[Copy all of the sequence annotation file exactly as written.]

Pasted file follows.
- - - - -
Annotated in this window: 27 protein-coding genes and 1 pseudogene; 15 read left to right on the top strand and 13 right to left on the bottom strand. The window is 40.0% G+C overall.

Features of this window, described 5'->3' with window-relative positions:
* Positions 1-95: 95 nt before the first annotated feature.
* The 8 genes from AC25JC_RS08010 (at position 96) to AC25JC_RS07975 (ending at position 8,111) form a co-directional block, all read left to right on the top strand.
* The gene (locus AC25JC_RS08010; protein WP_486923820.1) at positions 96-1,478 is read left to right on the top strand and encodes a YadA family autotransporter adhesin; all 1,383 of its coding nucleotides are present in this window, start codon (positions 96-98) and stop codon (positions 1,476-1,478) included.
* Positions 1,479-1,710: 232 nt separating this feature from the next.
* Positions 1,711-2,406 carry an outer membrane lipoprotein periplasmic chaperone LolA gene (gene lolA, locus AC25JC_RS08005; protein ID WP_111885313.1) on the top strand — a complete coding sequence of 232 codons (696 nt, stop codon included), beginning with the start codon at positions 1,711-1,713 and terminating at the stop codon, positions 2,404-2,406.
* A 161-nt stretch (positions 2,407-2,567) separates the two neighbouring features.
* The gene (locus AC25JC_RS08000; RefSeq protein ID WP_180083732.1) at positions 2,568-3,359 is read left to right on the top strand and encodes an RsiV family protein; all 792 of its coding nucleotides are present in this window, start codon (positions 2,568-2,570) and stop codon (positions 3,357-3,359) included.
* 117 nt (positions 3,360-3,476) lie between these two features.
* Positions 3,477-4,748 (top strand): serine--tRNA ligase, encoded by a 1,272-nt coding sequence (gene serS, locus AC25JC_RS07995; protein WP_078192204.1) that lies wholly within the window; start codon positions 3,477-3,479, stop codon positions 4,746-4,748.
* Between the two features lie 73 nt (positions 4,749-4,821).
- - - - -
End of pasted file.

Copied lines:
Annotated in this window: 27 protein-coding genes and 1 pseudogene; 15 read left to right on the top strand and 13 right to left on the bottom strand. The window is 40.0% G+C overall.

Features of this window, described 5'->3' with window-relative positions:
* Positions 1-95: 95 nt before the first annotated feature.
* The 8 genes from AC25JC_RS08010 (at position 96) to AC25JC_RS07975 (ending at position 8,111) form a co-directional block, all read left to right on the top strand.
* The gene (locus AC25JC_RS08010; protein WP_486923820.1) at positions 96-1,478 is read left to right on the top strand and encodes a YadA family autotransporter adhesin; all 1,383 of its coding nucleotides are present in this window, start codon (positions 96-98) and stop codon (positions 1,476-1,478) included.
* Positions 1,479-1,710: 232 nt separating this feature from the next.
* Positions 1,711-2,406 carry an outer membrane lipoprotein periplasmic chaperone LolA gene (gene lolA, locus AC25JC_RS08005; protein ID WP_111885313.1) on the top strand — a complete coding sequence of 232 codons (696 nt, stop codon included), beginning with the start codon at positions 1,711-1,713 and terminating at the stop codon, positions 2,404-2,406.
* A 161-nt stretch (positions 2,407-2,567) separates the two neighbouring features.
* The gene (locus AC25JC_RS08000; RefSeq protein ID WP_180083732.1) at positions 2,568-3,359 is read left to right on the top strand and encodes an RsiV family protein; all 792 of its coding nucleotides are present in this window, start codon (positions 2,568-2,570) and stop codon (positions 3,357-3,359) included.
* 117 nt (positions 3,360-3,476) lie between these two features.
* Positions 3,477-4,748 (top strand): serine--tRNA ligase, encoded by a 1,272-nt coding sequence (gene serS, locus AC25JC_RS07995; protein WP_078192204.1) that lies wholly within the window; start codon positions 3,477-3,479, stop codon positions 4,746-4,748.
* Between the two features lie 73 nt (positions 4,749-4,821).